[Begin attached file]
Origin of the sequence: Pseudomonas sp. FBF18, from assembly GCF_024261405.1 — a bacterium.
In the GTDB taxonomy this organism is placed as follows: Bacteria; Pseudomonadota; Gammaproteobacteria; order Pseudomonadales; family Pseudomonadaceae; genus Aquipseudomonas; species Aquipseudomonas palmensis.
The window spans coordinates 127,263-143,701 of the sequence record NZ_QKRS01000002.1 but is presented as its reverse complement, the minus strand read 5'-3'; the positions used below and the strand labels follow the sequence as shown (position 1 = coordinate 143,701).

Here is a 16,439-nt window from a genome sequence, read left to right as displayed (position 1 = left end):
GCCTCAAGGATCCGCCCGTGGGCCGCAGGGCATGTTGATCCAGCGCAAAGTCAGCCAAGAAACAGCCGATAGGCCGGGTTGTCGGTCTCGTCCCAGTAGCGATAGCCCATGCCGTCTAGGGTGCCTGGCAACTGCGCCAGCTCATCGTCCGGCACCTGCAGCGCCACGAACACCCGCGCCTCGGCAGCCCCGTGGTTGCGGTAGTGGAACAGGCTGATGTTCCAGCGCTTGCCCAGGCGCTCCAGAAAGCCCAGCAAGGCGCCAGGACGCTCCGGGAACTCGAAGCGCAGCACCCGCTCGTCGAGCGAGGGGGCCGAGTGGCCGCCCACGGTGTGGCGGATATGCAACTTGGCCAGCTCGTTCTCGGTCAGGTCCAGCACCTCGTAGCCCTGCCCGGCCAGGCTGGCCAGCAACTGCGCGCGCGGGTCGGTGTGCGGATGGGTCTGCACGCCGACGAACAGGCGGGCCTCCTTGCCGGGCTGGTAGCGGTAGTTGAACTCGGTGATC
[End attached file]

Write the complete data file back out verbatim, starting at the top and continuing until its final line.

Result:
Origin of the sequence: Pseudomonas sp. FBF18, from assembly GCF_024261405.1 — a bacterium.
In the GTDB taxonomy this organism is placed as follows: Bacteria; Pseudomonadota; Gammaproteobacteria; order Pseudomonadales; family Pseudomonadaceae; genus Aquipseudomonas; species Aquipseudomonas palmensis.
The window spans coordinates 127,263-143,701 of the sequence record NZ_QKRS01000002.1 but is presented as its reverse complement, the minus strand read 5'-3'; the positions used below and the strand labels follow the sequence as shown (position 1 = coordinate 143,701).

Here is a 16,439-nt window from a genome sequence, read left to right as displayed (position 1 = left end):
GCCTCAAGGATCCGCCCGTGGGCCGCAGGGCATGTTGATCCAGCGCAAAGTCAGCCAAGAAACAGCCGATAGGCCGGGTTGTCGGTCTCGTCCCAGTAGCGATAGCCCATGCCGTCTAGGGTGCCTGGCAACTGCGCCAGCTCATCGTCCGGCACCTGCAGCGCCACGAACACCCGCGCCTCGGCAGCCCCGTGGTTGCGGTAGTGGAACAGGCTGATGTTCCAGCGCTTGCCCAGGCGCTCCAGAAAGCCCAGCAAGGCGCCAGGACGCTCCGGGAACTCGAAGCGCAGCACCCGCTCGTCGAGCGAGGGGGCCGAGTGGCCGCCCACGGTGTGGCGGATATGCAACTTGGCCAGCTCGTTCTCGGTCAGGTCCAGCACCTCGTAGCCCTGCCCGGCCAGGCTGGCCAGCAACTGCGCGCGCGGGTCGGTGTGCGGATGGGTCTGCACGCCGACGAACAGGCGGGCCTCCTTGCCGGGCTGGTAGCGGTAGTTGAACTCGGTGATC